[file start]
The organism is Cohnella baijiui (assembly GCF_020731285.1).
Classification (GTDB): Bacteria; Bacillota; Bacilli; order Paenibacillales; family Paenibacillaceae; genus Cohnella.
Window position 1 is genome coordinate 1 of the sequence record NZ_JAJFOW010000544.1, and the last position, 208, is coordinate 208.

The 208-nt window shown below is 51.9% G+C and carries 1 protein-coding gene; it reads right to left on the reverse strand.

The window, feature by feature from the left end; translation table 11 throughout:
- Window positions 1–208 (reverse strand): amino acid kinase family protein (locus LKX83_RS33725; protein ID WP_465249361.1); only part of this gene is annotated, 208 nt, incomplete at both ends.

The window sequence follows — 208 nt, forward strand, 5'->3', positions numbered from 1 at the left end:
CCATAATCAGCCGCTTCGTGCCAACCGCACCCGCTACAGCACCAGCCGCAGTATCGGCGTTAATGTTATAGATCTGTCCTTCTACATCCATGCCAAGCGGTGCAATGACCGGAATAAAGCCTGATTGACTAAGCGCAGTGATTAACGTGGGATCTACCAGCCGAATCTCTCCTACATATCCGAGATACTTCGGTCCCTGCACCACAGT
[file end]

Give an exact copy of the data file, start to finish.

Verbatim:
The organism is Cohnella baijiui (assembly GCF_020731285.1).
Classification (GTDB): Bacteria; Bacillota; Bacilli; order Paenibacillales; family Paenibacillaceae; genus Cohnella.
Window position 1 is genome coordinate 1 of the sequence record NZ_JAJFOW010000544.1, and the last position, 208, is coordinate 208.

The 208-nt window shown below is 51.9% G+C and carries 1 protein-coding gene; it reads right to left on the reverse strand.

The window, feature by feature from the left end; translation table 11 throughout:
- Window positions 1–208 (reverse strand): amino acid kinase family protein (locus LKX83_RS33725; protein ID WP_465249361.1); only part of this gene is annotated, 208 nt, incomplete at both ends.

The window sequence follows — 208 nt, forward strand, 5'->3', positions numbered from 1 at the left end:
CCATAATCAGCCGCTTCGTGCCAACCGCACCCGCTACAGCACCAGCCGCAGTATCGGCGTTAATGTTATAGATCTGTCCTTCTACATCCATGCCAAGCGGTGCAATGACCGGAATAAAGCCTGATTGACTAAGCGCAGTGATTAACGTGGGATCTACCAGCCGAATCTCTCCTACATATCCGAGATACTTCGGTCCCTGCACCACAGT